“MMOs are dead.”
This is a constant refrain seen on many sites, forums and threads dedicated to the genre. In fact, it’s something that floats around here on MMORPG.com some days by our readers, but it’s always been a phrase that has never quite seemed correct in my mind. The genre has definitely passed its “golden age” for sure, though that doesn’t mean it is “dead.”
In fact, far from it, if this month is any indication.
Within the confines of July we’ve seen multiple new MMOs hit the market or become playable in terms of alphas and betas. This year alone MMO players are seeing quite a few in terms of new MMOs or the localization of popular Eastern MMOs in the West. Crowfall, one of the larger crowdfunded MMOs in development finally released and three days later the Western version of China’s largest MMO, Swords of Legends Online hit digital shelves. Later this month Amazon’s New World will host its final closed beta test ahead of its August 31st launch, and Ashes of Creation fans are finally seeing the world in action unedited by marketing and PR in its Alpha. Bless Unleashed comes out next month with a revamped game for PC.
Like, if MMOs are dead, no one gave the news to all those studios.
Last month we saw Phantasy Star Online 2 New Genesis hit PC and Xbox, while The Elder Scrolls Online: Blackwood and World of Warcaft: The Burning Crusade Classic also released. Later this year, Elyon, the MMO formerly known as Ascent: Infinite Realm, releases in the West as well.
Additionally, the amount of games that tout “MMO features” in an attempt to get a piece of the MMO Pie, so to speak, continues to climb ever higher. There is an allure to the genre that isn’t replicated by just any multiplayer experience. It’s more than just simple multiplayer – it’s the challenge, it’s the game worlds themselves. It’s the community.
If you need another reason to look at the MMO landscape to see that the genre isn’t “dead,” one simply needs to look to Square Enix this week literally turning off the ability to buy their game because Final Fantasy XIV was too popular.
The idea that the MMO is dead has never quite sat well with me personally as well. As someone who has quite literally made their living writing about MMOs almost exclusively for this site among others, while the genre might not be at the height everyone associated with it expects when we look on MMOs past with rose-tinted glasses, it’s most definitely not dead.
Think back to when Magic: Legends (RIP) was first announced. One of the aspects Cryptic doubled down on was that it was an MMO. While they changed their tune throughout its marketing cycle, it was clear they were very specifically trying to target a certain headspace: massively multiplayer games are popular. The allure of something you can share with not just your immediate friends but the greater gaming community at large is a huge draw for many in today’s gaming culture. FOMO, as it were, can be a strong allure in the MMO-space. Do you remember where you were when the servers were cut during the final moments of Final Fantasy XIV before A Realm Reborn was launched? Where were you during a world first raid finish was announced in World of Warcraft?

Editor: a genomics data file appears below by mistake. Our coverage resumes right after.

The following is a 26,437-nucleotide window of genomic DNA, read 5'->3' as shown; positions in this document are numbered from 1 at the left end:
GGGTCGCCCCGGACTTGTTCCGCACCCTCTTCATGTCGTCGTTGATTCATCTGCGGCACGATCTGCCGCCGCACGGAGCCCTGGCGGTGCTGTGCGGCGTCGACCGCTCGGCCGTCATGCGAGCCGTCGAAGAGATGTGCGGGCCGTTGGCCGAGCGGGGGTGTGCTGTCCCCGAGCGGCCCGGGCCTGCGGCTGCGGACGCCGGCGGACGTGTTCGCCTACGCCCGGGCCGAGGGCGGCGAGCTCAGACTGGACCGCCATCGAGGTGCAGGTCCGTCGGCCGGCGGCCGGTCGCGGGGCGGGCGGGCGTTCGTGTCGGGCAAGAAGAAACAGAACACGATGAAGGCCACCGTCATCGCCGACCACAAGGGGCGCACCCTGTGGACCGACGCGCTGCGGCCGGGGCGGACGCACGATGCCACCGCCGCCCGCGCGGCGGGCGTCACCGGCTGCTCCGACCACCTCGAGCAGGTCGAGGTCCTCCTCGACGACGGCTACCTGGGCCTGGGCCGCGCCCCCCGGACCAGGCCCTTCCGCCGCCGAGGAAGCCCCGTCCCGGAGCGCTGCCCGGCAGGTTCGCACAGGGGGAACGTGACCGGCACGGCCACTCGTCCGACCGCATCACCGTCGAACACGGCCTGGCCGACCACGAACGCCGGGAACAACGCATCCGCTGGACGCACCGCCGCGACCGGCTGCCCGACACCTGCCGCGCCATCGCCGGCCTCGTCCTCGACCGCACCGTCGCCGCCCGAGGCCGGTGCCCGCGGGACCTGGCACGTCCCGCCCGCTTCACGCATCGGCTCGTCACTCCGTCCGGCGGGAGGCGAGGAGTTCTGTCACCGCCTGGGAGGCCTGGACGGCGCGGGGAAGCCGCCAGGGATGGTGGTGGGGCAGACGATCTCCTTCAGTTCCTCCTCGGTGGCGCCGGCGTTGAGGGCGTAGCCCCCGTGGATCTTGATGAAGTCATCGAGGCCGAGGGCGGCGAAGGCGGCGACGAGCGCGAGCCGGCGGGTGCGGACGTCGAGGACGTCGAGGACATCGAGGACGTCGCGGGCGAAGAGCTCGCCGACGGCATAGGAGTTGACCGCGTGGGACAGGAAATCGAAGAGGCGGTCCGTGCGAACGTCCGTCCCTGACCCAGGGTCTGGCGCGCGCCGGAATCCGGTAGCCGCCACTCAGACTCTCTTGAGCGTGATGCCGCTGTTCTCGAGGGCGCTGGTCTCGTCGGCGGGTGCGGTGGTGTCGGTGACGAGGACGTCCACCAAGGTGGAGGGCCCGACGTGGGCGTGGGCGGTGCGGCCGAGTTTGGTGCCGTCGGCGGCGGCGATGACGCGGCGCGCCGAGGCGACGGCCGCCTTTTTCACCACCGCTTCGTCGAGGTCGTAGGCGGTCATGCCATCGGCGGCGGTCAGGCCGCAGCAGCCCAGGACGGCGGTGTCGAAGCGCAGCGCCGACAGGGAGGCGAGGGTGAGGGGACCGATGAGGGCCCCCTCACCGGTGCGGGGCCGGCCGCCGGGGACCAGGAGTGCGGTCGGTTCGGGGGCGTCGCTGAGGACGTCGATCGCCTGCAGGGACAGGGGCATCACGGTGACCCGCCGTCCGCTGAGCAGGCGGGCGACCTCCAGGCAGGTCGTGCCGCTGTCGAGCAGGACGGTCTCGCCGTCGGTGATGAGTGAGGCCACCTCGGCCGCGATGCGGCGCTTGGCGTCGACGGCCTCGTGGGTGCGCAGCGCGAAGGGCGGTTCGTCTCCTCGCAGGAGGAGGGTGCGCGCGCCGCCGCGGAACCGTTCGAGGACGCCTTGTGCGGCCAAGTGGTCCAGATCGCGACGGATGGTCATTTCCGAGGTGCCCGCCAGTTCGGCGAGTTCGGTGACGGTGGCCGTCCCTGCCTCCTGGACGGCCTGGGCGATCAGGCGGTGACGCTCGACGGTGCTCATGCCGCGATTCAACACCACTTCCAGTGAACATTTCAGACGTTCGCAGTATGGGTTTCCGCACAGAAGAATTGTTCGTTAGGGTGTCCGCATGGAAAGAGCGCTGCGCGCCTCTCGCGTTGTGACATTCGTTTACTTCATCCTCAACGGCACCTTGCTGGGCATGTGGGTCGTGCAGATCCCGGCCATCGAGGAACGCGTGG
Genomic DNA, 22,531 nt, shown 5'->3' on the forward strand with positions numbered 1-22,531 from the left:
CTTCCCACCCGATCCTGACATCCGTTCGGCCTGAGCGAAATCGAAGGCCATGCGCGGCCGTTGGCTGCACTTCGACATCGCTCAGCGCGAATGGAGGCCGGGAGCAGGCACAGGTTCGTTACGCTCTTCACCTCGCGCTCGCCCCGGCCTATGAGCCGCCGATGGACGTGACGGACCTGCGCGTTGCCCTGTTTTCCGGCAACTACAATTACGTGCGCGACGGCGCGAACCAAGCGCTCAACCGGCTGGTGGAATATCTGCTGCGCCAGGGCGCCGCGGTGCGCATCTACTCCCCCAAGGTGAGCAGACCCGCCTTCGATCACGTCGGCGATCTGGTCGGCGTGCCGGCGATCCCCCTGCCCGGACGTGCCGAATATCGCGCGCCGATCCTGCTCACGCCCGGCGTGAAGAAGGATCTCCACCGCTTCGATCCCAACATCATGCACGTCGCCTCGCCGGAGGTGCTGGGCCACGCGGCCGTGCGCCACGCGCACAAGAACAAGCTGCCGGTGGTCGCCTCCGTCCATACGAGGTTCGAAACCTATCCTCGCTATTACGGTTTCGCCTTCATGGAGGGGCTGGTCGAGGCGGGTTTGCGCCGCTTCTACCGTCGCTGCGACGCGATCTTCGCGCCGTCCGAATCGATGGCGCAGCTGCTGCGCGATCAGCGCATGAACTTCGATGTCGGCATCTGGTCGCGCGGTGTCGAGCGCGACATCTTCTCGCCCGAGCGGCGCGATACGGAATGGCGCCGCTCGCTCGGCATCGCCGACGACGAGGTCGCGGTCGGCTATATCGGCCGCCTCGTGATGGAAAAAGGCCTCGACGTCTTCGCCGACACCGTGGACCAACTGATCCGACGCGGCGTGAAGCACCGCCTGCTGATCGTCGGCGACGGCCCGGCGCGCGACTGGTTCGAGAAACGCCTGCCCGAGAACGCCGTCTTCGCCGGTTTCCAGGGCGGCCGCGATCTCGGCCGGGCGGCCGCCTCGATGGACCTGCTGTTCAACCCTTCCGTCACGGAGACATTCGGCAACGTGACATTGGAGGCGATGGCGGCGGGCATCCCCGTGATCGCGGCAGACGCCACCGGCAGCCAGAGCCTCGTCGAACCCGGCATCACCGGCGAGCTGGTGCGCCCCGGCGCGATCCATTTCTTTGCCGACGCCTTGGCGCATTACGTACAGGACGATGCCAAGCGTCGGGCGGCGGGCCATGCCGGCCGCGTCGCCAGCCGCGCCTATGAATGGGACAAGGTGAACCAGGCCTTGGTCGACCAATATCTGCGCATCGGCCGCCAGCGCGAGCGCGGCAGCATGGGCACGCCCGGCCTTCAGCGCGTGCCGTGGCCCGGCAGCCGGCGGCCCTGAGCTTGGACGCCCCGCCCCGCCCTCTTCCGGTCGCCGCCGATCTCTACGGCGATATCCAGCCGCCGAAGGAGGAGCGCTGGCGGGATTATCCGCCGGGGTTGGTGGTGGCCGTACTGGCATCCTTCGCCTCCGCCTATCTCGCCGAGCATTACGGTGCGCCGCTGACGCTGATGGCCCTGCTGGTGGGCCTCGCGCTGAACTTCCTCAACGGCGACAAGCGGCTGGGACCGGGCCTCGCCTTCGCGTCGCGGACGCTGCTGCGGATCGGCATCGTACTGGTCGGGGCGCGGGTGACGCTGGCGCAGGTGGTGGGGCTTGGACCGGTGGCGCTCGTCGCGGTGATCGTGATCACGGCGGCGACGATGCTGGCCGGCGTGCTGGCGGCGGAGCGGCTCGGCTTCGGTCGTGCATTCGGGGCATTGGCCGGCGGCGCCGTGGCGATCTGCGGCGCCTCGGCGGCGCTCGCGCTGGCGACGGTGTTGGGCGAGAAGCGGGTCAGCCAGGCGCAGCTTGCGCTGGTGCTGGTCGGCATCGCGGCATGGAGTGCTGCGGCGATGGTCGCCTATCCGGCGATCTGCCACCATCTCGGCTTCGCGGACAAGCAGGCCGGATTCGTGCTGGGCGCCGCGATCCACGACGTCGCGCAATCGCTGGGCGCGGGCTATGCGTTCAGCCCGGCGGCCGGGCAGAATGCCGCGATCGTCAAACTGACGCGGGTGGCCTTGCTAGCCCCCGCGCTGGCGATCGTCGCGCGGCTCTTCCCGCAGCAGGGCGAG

Do you remember what it was like taking part in the most expensive battle in EVE Online history?
The sheer fact that so many games tout "MMO features" is an indication that the need for the genre hasn’t gone away. In fact, I’d argue that the genre is more prevalent than ever as a result. While games like Fortnite or PUBG really can’t be called an MMO in the traditional sense, they do have MMO-esque features that define them: large communities of players at any given time, a shared experience among the community, events that define the game, and more. Survival games like ARK: Survival Evolved or Last Oasis consider themselves survival MMOs, and this moniker is a direct result of trying to share that headspace in players with the likes of a World of Warcraft or a Final Fantasy XIV. MMOs offer a unique shared experience that by instilling MMO features in a game, developers are hoping to create some of that.
While the MMO might have gone a long way since its MUD or even OG Everquest days, it is far from dead. In fact, I’d argue it’s in a pretty healthy place right now when you factor all of the above into the equation. Multiple MMO releases in the span of a few months, long-standing MMOs continuing to receive updates and new content, and even an MMO becoming so popular its developers had to stop selling it.
The MMO is not dead. Far from it. And if this month’s releases are anything to go by, MMOs won’t be dead for quite some time.
What say you? Do you still feel the genre is dead, or maybe in its death throes? Or do you feel, like me, that it’s just as alive as ever? Let us know in the comments.
Joseph has been writing or podcasting about games in some form since about 2012. Having written for multiple major outlets such as IGN, Playboy, and more, Joseph started writing for MMORPG in 2015. When he’s not writing or talking about games, you can typically find him hanging out with his 10-year old or playing Magic: The Gathering with his family. Also, don’t get him started on why Balrogs *don’t* have wings. You can find him on Twitter @LotrLore